Friday, July 15, 2016

Gender Equality, Media Messages and Breaking Stereotypes

The second session for the students aged 14 to 16 (Classes 9 to 12) at the Akshar Arbol International School related to media messages and social attitudes towards both genders. We used film, written articles and articulation to discuss and deconstruct stereotypes.

It was a tremendously empowering exchange, where some of the boys came forth to talk about how disempowering gender inequality was. One of the boys suggested that by requiring that girls dress a certain way, there was an unnecessary overemphasis on the right of the boy to study in peace, and that it suggested that a girl had a duty not to "interfere" with a boy's education. It also felt like there was some sort of a dumbing down of boys, happening, where they were seen as being incapable of nothing more than lust or incapable of controlling their urges. It was especially interesting to note that one of the boys suggested that girls can and do have urges - but that society has observed the male urge as more "important" and incapable of containment. One of the boys talked about how the media's portrayal adds body image issues and burdens on boys, and adds unfair pressure on boys as much as on girls.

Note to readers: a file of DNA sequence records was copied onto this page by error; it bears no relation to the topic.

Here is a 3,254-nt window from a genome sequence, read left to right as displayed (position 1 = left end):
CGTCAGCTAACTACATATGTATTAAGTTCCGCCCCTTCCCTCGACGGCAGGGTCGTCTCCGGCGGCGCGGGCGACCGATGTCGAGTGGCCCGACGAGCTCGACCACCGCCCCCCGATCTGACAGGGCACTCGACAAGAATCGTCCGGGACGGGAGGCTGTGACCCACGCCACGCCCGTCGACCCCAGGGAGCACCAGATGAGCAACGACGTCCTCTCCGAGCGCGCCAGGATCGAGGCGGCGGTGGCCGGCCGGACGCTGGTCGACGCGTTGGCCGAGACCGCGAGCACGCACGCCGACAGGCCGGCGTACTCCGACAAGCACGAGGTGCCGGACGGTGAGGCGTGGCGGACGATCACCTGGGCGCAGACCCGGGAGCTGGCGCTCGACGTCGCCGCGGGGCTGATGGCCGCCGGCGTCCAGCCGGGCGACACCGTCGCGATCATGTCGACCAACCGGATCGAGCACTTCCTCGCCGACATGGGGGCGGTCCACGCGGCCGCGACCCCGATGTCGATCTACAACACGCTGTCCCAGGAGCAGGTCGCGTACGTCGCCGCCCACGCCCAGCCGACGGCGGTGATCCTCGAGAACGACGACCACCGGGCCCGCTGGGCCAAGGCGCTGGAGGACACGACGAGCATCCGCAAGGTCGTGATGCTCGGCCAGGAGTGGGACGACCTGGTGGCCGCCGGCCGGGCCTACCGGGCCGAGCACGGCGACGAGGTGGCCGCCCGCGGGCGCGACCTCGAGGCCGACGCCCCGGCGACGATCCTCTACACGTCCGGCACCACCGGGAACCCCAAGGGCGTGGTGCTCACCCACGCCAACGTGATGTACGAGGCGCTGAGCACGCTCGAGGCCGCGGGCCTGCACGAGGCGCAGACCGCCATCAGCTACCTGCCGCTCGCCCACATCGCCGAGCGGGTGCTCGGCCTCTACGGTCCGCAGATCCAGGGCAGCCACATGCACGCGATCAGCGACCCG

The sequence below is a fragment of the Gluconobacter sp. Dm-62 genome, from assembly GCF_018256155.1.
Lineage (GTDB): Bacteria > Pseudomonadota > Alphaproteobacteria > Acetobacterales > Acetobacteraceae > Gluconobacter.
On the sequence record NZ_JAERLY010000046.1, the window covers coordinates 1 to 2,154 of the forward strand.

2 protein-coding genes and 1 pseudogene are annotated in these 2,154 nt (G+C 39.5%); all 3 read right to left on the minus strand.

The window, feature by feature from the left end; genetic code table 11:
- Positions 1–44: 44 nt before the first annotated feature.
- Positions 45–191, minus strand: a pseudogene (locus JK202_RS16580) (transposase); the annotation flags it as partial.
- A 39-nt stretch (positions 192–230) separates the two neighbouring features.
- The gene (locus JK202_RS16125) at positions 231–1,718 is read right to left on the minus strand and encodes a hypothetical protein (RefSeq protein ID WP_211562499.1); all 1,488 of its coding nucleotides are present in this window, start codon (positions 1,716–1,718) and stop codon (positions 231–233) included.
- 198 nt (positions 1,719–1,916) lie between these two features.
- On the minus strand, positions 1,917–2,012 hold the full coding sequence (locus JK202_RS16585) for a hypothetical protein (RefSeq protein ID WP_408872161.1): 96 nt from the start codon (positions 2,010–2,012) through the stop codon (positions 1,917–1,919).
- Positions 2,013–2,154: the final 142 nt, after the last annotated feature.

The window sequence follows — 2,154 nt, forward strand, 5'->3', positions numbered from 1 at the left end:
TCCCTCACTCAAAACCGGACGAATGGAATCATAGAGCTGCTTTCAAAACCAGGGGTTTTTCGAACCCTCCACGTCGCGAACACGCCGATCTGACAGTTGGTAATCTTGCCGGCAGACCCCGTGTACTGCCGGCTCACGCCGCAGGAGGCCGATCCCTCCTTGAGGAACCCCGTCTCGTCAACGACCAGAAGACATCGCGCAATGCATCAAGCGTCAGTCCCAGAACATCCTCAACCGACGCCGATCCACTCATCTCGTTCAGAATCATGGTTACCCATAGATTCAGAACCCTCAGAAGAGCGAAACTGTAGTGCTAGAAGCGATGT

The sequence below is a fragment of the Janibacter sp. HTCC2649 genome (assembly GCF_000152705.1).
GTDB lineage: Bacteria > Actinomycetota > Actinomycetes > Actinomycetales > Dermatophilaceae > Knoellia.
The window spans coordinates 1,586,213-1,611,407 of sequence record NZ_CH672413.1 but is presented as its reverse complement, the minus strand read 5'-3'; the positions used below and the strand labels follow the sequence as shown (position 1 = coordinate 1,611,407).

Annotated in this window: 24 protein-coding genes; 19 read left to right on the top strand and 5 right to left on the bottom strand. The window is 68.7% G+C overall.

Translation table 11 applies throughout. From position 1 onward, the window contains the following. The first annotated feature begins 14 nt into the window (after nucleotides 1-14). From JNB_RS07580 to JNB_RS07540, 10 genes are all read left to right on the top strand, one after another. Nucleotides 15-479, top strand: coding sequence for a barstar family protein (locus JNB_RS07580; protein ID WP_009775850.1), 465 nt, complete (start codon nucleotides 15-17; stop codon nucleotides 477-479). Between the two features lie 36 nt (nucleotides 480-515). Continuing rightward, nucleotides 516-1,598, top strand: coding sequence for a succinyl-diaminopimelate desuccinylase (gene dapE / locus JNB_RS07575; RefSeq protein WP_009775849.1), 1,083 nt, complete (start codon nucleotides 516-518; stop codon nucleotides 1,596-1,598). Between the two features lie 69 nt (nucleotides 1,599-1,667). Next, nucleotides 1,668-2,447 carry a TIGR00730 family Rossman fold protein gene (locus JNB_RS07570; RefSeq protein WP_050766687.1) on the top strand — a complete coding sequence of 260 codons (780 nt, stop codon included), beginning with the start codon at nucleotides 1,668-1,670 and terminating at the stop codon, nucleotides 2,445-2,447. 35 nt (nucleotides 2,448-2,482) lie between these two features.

The girls responded similarly, and agreed entirely with the boys, mentioning that their choice of dress is a choice they have inherently, and that if they choose to dress a certain way for their own happiness, and that no one should interfere with their choice. They also talked about the unfair notion that a woman's body should be objectified to sell products, or that women's sexuality and bodies should be the key mode of presenting a product. We had a good laugh at how silly it was to project an actress romancing a mango to sell a bottle of mango juice, or a man turning into chocolate while spraying deo, to be attractive to women.